Retail Darwinism Hits Britain
The Cyber Monday purchases are coming thick and fast, and it's not just consumers who are reaching for their credit cards.
JD Sports Fashion Plc said on Monday it had acquired Go Outdoors for 128.3 million pounds ($159 million), including debt. Dunelm Group Plc said it picked up the assets of online retailer WorldStores Ltd. for 8.5 million pounds. Meanwhile, fashion chains Oasis, Coast and Warehouse are being put up for sale by the administrators of Icelandic bank Kaupthing, according to Reuters.
The spate of activity underlines the polarization that is going on in the retail business, and is set to continue. The strong, such as JD -- which has overtaken Sports Direct International Plc as Britain's most valuable sporting goods retailer -- and Dunelm, Britain's biggest home furnishings chain, are getting stronger.
In contrast, weaker players are suffering. Sports Direct and its founder and chief executive, Mike Ashley, have endured a torrid year that included a string of profit warnings, management departures and a probe into the company’s working practices. On Monday, the Financial Reporting Council said it would investigate reporting practices at Sports Direct after the company didn't disclose an arrangement with Barlin Delivery Ltd, owned by Ashley's brother, as a related party in its financial statements.
Even so, JD has once again outmaneuvered Sports Direct. Ashley has made no secret of his wish to do deals and could have easily afforded to pay up for Go Outdoors, as Sports Direct has little debt -- less than 100 million pounds. The high price means he would probably have given it a miss, even though that should strengthen his rival's position in outdoor activities gear.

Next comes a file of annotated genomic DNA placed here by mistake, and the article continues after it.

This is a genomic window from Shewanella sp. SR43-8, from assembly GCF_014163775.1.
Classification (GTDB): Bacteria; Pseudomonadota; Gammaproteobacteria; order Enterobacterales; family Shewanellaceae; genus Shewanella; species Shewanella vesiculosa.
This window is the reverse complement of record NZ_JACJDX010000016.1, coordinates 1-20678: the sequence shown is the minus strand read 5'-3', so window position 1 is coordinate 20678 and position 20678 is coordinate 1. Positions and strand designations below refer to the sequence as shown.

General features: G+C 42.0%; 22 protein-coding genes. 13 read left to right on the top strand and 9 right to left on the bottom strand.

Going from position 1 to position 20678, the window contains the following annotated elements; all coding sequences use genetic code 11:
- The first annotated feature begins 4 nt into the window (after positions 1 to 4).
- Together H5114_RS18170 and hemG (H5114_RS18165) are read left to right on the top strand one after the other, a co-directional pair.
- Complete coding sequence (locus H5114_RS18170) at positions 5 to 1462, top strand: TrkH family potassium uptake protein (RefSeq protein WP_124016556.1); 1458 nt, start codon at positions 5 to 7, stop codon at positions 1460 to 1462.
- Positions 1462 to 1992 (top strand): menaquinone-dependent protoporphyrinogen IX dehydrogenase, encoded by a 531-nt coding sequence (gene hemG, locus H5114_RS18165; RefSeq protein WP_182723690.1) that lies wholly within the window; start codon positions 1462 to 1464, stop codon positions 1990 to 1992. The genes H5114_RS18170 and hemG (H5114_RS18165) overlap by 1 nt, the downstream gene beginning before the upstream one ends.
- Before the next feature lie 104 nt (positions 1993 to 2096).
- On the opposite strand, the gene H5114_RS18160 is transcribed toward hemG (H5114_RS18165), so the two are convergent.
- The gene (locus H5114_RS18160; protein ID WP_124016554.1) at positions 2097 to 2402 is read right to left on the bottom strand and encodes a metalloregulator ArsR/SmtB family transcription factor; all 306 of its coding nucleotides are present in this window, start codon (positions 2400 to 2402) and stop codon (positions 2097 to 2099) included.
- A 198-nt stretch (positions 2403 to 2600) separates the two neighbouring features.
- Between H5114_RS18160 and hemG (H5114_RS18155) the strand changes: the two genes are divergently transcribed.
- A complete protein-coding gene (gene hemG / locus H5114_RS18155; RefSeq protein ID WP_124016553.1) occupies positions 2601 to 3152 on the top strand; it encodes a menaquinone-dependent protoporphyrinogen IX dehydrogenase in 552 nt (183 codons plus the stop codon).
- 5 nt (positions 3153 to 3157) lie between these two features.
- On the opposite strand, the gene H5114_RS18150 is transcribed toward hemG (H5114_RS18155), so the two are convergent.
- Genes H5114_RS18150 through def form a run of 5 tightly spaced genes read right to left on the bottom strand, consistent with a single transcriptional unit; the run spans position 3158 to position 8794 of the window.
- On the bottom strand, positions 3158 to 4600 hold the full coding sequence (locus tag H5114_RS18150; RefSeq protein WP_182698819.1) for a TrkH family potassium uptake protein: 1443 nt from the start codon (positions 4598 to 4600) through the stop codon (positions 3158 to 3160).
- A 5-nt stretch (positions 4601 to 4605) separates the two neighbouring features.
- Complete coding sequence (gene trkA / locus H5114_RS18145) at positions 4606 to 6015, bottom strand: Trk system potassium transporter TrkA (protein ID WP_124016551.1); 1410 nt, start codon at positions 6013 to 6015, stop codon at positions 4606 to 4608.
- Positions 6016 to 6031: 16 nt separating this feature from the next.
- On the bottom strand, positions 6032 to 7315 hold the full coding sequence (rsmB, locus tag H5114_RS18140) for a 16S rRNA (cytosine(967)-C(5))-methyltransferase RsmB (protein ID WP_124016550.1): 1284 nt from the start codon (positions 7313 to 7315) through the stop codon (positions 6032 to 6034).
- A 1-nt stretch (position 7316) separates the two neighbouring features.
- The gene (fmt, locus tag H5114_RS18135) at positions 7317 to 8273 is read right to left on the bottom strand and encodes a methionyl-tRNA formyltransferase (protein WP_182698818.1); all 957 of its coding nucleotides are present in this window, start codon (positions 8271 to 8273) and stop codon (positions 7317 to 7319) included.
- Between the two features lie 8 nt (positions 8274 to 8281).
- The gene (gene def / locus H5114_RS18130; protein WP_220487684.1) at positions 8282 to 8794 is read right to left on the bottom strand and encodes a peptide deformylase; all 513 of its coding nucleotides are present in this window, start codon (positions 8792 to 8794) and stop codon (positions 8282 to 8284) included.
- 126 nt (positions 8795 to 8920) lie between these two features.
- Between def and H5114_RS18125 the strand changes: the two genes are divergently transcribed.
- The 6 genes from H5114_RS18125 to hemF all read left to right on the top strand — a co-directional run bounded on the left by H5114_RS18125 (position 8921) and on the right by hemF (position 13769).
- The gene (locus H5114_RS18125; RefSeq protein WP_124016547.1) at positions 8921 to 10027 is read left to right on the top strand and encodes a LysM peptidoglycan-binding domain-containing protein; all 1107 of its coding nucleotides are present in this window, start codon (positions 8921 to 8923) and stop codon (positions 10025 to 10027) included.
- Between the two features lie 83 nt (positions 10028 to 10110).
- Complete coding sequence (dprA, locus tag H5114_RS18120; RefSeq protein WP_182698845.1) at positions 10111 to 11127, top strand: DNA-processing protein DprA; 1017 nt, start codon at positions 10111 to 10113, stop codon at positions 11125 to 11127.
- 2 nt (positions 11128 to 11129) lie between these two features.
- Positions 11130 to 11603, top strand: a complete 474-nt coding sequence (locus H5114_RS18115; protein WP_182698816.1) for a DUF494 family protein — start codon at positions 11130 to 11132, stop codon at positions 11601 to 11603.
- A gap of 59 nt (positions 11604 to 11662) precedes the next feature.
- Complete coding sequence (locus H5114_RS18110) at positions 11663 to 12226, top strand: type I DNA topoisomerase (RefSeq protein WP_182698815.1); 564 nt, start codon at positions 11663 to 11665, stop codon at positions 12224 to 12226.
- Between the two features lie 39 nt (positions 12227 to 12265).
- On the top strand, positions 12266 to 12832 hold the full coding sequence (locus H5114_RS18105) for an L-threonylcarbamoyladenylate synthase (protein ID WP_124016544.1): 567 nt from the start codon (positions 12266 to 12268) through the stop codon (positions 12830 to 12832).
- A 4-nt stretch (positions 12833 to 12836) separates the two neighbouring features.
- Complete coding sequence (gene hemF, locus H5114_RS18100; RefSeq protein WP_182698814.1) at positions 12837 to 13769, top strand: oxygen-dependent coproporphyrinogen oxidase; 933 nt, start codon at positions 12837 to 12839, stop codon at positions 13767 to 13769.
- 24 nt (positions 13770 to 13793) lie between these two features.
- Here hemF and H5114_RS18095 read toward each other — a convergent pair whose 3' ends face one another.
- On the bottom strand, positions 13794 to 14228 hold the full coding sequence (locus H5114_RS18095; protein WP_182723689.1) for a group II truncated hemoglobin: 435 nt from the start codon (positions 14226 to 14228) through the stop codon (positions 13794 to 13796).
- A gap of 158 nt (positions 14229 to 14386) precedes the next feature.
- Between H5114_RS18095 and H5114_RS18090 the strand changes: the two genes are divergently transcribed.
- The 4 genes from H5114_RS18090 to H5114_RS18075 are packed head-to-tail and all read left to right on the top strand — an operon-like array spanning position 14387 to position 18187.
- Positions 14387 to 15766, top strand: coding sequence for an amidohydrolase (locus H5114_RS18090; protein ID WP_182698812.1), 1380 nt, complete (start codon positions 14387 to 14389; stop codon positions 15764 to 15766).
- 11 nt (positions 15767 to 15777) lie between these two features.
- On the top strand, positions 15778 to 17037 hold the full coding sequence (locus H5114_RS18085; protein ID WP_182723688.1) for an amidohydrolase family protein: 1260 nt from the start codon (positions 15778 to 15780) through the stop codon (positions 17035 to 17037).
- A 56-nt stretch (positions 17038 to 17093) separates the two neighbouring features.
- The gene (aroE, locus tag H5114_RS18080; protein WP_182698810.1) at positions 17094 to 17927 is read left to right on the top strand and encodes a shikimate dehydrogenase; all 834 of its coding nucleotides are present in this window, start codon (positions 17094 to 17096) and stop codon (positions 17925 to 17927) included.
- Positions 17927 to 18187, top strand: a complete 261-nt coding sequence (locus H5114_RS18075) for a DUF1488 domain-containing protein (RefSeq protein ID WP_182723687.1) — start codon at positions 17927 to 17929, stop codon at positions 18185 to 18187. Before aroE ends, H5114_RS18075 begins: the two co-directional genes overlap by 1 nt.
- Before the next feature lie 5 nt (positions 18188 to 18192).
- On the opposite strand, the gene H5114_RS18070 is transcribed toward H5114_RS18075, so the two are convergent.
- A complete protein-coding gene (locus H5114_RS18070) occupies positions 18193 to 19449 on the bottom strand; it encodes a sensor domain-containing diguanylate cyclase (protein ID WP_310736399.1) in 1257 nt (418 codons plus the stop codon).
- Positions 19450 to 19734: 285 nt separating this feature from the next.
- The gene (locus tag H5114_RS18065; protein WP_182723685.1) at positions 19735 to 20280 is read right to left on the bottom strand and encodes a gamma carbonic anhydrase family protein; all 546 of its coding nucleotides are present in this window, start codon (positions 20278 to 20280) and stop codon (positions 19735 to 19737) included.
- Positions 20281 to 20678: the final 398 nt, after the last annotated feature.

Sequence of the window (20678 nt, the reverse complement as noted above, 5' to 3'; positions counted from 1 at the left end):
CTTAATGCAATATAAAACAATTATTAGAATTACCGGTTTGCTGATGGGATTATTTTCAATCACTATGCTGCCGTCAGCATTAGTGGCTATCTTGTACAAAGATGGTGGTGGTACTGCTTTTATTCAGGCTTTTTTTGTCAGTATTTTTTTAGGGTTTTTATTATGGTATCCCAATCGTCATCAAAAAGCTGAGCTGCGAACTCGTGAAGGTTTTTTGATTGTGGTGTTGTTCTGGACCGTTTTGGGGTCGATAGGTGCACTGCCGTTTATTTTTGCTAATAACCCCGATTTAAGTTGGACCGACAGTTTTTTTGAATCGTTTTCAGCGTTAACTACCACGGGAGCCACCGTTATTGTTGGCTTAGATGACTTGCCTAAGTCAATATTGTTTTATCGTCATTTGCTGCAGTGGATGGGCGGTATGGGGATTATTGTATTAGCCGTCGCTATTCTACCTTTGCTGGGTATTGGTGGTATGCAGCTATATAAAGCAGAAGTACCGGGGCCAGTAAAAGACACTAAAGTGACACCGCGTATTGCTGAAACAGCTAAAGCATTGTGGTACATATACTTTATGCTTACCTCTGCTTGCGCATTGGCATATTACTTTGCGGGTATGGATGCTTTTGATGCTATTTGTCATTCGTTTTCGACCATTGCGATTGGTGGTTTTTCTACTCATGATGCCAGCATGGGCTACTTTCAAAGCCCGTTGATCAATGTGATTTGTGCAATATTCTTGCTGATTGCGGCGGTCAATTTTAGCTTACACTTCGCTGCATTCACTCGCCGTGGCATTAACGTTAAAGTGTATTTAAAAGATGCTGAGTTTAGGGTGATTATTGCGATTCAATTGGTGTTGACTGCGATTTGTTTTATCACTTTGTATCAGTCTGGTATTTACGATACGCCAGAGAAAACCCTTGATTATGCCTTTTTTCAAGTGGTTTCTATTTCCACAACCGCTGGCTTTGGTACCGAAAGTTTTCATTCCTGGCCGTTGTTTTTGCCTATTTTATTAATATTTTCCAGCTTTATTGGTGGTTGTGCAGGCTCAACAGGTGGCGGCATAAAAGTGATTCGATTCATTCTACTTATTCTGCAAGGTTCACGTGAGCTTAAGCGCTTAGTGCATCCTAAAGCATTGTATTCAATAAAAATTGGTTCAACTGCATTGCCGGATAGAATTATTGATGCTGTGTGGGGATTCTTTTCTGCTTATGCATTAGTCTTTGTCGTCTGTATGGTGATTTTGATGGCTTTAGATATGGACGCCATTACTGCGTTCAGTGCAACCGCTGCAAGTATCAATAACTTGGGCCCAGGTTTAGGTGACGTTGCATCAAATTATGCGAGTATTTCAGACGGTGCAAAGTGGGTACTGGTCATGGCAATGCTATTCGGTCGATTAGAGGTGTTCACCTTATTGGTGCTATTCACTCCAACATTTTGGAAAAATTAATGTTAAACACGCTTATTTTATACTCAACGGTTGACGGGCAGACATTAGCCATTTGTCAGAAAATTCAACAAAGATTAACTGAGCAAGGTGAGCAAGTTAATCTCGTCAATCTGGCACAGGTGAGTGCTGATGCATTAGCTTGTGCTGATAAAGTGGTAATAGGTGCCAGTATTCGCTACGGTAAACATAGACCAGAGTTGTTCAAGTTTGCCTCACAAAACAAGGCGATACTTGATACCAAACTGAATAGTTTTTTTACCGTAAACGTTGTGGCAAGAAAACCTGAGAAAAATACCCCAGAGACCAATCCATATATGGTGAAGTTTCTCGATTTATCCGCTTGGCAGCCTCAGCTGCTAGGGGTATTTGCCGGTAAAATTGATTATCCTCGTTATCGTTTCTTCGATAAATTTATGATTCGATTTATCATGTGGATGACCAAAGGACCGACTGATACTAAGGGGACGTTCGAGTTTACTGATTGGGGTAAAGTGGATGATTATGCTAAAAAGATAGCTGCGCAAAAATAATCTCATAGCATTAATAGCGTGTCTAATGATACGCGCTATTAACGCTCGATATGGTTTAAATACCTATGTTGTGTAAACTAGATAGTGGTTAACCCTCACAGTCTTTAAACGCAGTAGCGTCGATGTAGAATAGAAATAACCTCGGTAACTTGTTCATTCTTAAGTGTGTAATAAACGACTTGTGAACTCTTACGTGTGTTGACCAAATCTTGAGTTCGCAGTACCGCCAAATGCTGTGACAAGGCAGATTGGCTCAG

As for Dunelm, it isn’t paying much for the WorldStores business, and should be able to easily plug its offerings into its existing supply chain.
As some weaker players find a new home, others haven’t just had a tough time of it -- they haven't made it at all. High street casualties this year have included BHS Ltd. and the U.K. arm of American Apparel LLC.
Expect the gulf between the weak and the strong in retail to become even more extreme this year. True, Christmas should be solid -- even in the most difficult times, consumers treat themselves over the holidays. But higher food and clothing prices could squeeze shoppers' incomes next year, creating a tougher environment for retailers.
Stores also face a sourcing crunch as the weaker pound raises the cost of dollar-denominated Asian imports. The reported sale of the Oasis, Coast and Warehouse chains underlines just how difficult fashion is right now, even as a helpful blast of cold weather's poised to lift sales of winter gear.
The purchases are on track to continue, even when Cyber Monday is a distant memory.
To contact the author of this story:
Andrea Felsted in London at email@example.com
To contact the editor responsible for this story:
Jennifer Ryan at firstname.lastname@example.org